Anyone can have a great idea. That is the basis, in part, to what is behind the charrette process. The public's input is essential to make the whole thing work.
There were plenty of ideas being shared at last night's Route 10 corridor study charrette, which runs through Feb. 10 and is being held at the .
The study is addressing safety issues, access management, and development potential/growth along a 7-mile stretch of Route 10 running between the Simsbury/Avon border and Wolcott Road. The focus is on transportation issues and the view is long-term, as in the next 20 years.
Some of the suggestions that came out of the first public meeting: build another bridge over the Farmington River, more sidewalks, reduce curb cuts, add more turning lanes, add a commuter bus stop at Route 315 to prevent that traffic from getting into the town center and add a commuter bus south of Route 185.
Those are just a few of the ideas that the charrette team from Fuss & O'Neill, a Manchester-based engineering consulting firm with an office in Simbsury, representatives from the Capitol Region Council of Governments and town planner Hiram Peck will be turning into draft designs that will be on view Tuesday from 5 to 6:30 p.m. at the library for comment.
But you do not have to wait until tonight. There are open studio times at the library where you can bring ideas or watch the process take shape.
"It's important to have the input," said Nancy Haase, who is involved with the town’s economic development commission.
She said one thing that is important to her is that the road remains two lanes.
That sentiment is one of the guiding principals of the study, although there are options for certain areas to make traffic flow better.
Additional comments during the evening included questioning whether or not the town's population is shrinking or going to increase in the future. Some said the traffic isn't that bad, others said it will only get more congested with time.
Steven Antonio, owner of Antonio’s' Restaurant, was there as a businessman and a resident. As a resident, he wants to get from point A to point B without too much hassle. As a business owner he has another concern.
"If there's traffic people don’t stop," he said.
He likes the idea of the corridor study because it is coming up with a long-term plan. He has noticed more traffic and more spots where there are bottlenecks.
"It's timely," he said of the study and the charrette.
There were about 100 people there over the course of the evening, with most of them participating from beginning to end. The session started with a presentation about the corridor study area, information about the charrette and the study process itself, which if all goes well, will mean a plan may be ready by June to be presented to the various boards and commissions in town. The end result is not a set of regulations but a plan that can be used to guide creating regulations for the area if needed.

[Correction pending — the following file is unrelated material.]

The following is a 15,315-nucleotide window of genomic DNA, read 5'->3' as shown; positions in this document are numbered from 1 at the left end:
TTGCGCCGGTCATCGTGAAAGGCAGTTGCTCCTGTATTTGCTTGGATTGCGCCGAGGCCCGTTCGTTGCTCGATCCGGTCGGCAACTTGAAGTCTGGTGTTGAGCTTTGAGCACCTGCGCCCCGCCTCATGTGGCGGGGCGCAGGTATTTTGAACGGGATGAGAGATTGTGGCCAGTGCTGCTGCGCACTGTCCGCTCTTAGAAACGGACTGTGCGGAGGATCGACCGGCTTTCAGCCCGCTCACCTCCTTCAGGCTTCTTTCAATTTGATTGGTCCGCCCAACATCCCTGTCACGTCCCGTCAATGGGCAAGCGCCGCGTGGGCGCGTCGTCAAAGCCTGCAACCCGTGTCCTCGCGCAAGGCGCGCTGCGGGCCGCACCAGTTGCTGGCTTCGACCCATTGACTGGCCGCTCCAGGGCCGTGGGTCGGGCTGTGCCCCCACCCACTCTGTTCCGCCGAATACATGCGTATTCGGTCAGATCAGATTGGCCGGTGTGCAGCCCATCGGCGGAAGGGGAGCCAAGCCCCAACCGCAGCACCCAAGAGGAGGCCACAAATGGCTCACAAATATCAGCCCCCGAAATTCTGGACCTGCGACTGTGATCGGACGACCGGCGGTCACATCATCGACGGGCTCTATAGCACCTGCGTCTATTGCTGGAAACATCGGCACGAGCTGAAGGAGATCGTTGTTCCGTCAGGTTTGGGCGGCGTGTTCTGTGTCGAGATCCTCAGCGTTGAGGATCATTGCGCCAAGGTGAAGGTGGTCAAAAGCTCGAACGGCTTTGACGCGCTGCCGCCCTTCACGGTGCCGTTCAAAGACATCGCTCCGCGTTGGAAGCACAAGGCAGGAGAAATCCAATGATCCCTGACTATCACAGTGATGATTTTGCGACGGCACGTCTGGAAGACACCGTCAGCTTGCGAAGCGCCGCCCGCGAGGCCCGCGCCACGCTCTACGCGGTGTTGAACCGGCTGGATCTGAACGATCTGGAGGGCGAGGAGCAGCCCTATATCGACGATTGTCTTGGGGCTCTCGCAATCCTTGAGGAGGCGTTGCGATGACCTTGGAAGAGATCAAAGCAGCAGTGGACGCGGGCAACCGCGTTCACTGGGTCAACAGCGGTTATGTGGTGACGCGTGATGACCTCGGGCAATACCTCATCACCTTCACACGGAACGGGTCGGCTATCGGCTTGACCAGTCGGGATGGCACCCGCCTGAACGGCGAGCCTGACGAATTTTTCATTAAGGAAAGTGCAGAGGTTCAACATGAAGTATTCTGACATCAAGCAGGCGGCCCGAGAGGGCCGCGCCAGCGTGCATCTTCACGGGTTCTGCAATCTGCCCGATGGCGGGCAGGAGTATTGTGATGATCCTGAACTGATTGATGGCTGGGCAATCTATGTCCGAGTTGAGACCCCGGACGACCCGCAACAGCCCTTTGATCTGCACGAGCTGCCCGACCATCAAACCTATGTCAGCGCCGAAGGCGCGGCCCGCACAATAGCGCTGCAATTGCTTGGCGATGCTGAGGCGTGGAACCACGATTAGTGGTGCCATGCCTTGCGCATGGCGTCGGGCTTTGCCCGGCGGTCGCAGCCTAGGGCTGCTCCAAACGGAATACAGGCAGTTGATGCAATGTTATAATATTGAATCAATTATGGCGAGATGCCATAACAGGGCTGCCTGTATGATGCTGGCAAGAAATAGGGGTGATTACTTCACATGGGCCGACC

After the opening presentation, those in attendance gathered around tables with an oversized map in the middle and markers. After about 25 minutes or so, each table had a representative share some of the ideas they came up with about what they wanted to see happen along the study area and things they did not.
Ideas that were shared included synchronizing the traffic lights, better east to west crossing on Hopmeadow, and making it more bike-friendly.
As far as what people did not want to see: do not straighten the road, don’t bring any alternate roads closer to the river, and do not make the corridor primed for undefined future development. Many ideas were centered on keeping the town's integrity.
"I want to preserve the character of the town," said Elizabeth Berman.
The Capitol Region Council of Governments is behind the study, which is being done in conjunction with the state Department of Transportation and the town. The total cost of the project is $200,000. The town's share is $20,000.
The study lays the groundwork for possible projects that emerge from the guidelines, an important step for any project to move forward and sets the stage for federal and/or state funding.
The rest of the charrette looks like this: today the public session, with drawings generated from Monday on display, is from 5 to 6:30 p.m. The public will help critique the various materials that will then be refined.
On Wednesday, Feb. 9, the same format will be held from 5 to 6:30 p.m. with the revised drawings in order to discuss further refinement of the plans.
On the last day, Feb. 10, the final public presentation will take place between 7 and 9 p.m. The walls will display the final charrette drawings and there will be a recap of the activities, as well as a presentation of the initial draft plan. Discussion of next steps and a question and answer session are also planned.
"I thought it was great," said Liz Kress of the first public session.